Billy Hamilton Hit MLB 100 Miles And Running

Billy Hamilton is the only cat in MLB who can outrun a baseball.  Most catchers have missiles, but when matched against the lethal legs of the Cincinnati Reds rookie outfielder, even the greatest catchers in the game consider stolen bases an unavoidable cost of doing business with “The Mississippi Marauder.”

The NL Central race has been close all year with the Pittsburgh Pirates, St. Louis Cardinals and Reds, hunting playoff spots. At this point, every contending team is looking for an edge, so Hamilton, the record-holder for stolen bases in a minor league season (155), got the call up from Triple-A last Monday.

The pressures of a heated pennant race couldn’t slow Hamilton, who hit the ground blazing. The “Mississippi Marauder” swiped his first MLB bag the next night when he pinch ran and stole second on the Cardinal’s Yadier Molina, one of the best backstops on the planet. Then Hamilton capped the thrills by scoring on a double, which ended up being the lone run in a crucial 1-0 Reds win.

In Saturday’s game he was still schooling cats. Hamilton pinch-ran again, stole second and scored on a hit to center. In his first five games Hamilton has just two at bats, but has scored three runs and stole four bags.     

The 22-year-old barnburner is asserting himself as the “sultan of swipe” in a janky era for base stealers. The last 100-base stealer was St. Louis Cardinal’s outfielder Vince Coleman in 1987. Rickey Henderson was king of the stolen base, racking up triple digit seasons like it was nothing. Since the ‘80s, the league’s leaders have stayed between 40 and 70 stolen bases a year.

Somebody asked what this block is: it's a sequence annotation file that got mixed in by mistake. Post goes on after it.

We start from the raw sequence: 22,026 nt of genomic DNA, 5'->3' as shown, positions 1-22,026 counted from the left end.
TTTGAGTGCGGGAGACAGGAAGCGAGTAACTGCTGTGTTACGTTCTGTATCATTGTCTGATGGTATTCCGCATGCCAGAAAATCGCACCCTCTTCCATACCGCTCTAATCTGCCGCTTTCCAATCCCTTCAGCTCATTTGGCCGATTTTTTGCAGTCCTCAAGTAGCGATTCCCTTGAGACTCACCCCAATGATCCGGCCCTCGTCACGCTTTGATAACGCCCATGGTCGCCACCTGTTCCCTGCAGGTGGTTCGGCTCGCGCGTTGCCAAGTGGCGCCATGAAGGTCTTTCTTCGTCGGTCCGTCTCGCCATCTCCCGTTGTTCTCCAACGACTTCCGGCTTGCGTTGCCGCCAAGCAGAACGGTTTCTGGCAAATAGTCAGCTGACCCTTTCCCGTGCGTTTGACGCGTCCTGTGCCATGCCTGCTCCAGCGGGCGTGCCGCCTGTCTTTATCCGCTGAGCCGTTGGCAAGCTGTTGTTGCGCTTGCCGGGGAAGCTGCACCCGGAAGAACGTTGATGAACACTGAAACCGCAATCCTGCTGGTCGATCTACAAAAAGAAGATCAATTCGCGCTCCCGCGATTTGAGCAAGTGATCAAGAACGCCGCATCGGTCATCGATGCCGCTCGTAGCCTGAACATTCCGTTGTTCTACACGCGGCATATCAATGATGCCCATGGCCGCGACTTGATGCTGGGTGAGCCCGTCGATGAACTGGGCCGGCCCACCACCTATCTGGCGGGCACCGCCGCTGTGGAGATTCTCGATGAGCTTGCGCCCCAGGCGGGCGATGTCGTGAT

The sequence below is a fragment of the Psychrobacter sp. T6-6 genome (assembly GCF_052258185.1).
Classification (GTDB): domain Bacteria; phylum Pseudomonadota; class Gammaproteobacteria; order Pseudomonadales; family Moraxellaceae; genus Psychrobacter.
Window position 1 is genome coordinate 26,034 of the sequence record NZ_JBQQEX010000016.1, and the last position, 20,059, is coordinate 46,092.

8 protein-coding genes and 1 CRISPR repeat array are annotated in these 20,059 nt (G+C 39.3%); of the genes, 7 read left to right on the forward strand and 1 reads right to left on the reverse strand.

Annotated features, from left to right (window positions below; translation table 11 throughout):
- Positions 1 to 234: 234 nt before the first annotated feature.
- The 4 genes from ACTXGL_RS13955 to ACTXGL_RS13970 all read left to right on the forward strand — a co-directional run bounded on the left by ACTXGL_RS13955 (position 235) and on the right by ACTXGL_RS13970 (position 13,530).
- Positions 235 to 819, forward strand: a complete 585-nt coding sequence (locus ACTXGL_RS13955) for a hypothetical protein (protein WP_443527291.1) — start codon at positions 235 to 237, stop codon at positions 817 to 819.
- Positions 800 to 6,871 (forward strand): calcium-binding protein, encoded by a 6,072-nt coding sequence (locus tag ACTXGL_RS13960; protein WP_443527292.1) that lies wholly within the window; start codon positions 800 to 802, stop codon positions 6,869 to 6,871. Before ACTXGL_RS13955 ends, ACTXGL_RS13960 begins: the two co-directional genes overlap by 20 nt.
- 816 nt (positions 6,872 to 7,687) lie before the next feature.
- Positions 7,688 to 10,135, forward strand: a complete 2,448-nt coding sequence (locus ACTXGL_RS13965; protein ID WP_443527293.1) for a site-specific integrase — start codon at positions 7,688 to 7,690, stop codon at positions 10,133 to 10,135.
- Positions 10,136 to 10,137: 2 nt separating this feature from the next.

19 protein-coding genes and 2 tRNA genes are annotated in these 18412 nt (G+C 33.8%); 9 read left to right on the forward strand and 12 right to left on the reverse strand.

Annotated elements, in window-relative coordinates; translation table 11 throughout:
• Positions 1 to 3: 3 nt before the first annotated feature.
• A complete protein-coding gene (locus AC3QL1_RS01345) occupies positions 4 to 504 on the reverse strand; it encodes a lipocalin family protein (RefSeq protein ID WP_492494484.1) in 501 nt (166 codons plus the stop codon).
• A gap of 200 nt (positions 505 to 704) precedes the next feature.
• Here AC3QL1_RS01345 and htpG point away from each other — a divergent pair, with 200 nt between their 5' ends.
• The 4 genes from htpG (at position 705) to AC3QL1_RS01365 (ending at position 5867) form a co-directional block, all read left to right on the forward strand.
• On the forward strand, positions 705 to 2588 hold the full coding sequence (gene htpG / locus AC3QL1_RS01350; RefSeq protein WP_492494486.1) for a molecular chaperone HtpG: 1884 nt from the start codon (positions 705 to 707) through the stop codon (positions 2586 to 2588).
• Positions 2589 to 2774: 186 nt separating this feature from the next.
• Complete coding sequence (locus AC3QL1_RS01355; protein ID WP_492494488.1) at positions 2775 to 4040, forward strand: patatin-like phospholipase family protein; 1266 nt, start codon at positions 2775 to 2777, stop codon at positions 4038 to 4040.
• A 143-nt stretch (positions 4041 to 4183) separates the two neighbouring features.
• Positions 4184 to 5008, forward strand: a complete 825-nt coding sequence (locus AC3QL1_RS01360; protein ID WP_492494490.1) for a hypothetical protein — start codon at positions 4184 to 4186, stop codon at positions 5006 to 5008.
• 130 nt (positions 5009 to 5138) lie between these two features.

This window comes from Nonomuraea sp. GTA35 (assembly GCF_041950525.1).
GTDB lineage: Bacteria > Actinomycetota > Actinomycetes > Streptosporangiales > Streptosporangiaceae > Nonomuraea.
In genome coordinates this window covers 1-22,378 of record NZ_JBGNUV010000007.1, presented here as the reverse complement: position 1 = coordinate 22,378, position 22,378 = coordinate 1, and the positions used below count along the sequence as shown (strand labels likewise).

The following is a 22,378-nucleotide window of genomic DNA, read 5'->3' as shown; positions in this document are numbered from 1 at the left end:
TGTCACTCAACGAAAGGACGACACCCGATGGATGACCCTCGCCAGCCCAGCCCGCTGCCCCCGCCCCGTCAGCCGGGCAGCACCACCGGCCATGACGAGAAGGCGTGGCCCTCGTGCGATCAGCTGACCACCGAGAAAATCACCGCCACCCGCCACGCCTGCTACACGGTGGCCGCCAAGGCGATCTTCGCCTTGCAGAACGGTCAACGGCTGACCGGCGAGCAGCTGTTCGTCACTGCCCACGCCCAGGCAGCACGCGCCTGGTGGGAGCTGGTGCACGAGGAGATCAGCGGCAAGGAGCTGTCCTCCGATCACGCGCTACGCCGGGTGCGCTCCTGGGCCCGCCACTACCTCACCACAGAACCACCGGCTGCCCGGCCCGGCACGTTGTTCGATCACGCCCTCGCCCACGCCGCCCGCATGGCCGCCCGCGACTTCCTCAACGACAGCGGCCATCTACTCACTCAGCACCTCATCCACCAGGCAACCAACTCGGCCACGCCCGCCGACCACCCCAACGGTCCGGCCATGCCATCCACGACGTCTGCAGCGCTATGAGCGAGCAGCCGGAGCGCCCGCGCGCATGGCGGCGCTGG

If he gets the playing time, Hamilton can Debo those recent numbers, however, like Coleman, Hamilton is a switch-hitting outfielder with a light stick. Hamilton batted just .256 in 123 games for Louisville this season, but he led the International League with 75 steals. Coleman never batted above .300 in a single season during his 13-year career, but he could slap the ball around and get on base enough to make life hell for pitchers.

As far as the Reds are concerned, the hitting will come, but in the meantime Dusty Baker’s squad has a three-game lead to overcome in the next 15 games. After salvaging the last game of a three-game series with the lowly Chicago Cubs last night, winning the division is an uphill battle that can surely use the pressure Hamilton’s legs puts on opposing pitchers. Chi-Town skipper Dale Sveum didn’t get a heavy dose of “Billy ball,” this week, but he knows it’s coming.

“One thing you learn about speed like that, the more you try to stop it, the more bad pitches you throw,’’ Sveum  told the ‘‘You don’t really stop that kind of speed. Otherwise people would have stopped it.”

In the case of Hamilton, Sveum said you can’t allow yourself to get caught up in something “that has a 99 percent chance to happen anyway.”

You’d have to think Sveum was being facetious, because he’s never been one to concede anything on the diamond, but Hamilton, who steals 5 out of every six bases he wants to grab, is basically good money when he takes off. Everybody knows it.

The stolen base as a weapon of mass destruction on the base paths is in its MLB re-entry stage and so far Hamilton, the anointed torch-bearer, has been everything the scouts predicted. Many have touted “Billy the Slid” as the fastest guy to ever do it. That’s saying a lot considering the swiftness of past lightning legs like Jackie Robinson, Otis Nixon, Maury Wills, Rickey Henderson and Willie Mays.

The swipe against Molina was classic because the 20,000 plus people in attendance knew he was going to steal—and it still wasn’t even close. This wasn’t some part-time catcher, he was toying with, but it doesn’t matter. So when skipper Dusty Baker put him in the game, Hamilton knew it was on like a street fight after open bar at the club.

"(Baker) said, 'I need you to get to second base,'" Hamilton said. "I was like, 'OK, I got you… That's my job, stealing in important situations.” 

From the look of things, we can assume the catcher’s job is helplessly watching him do it. 

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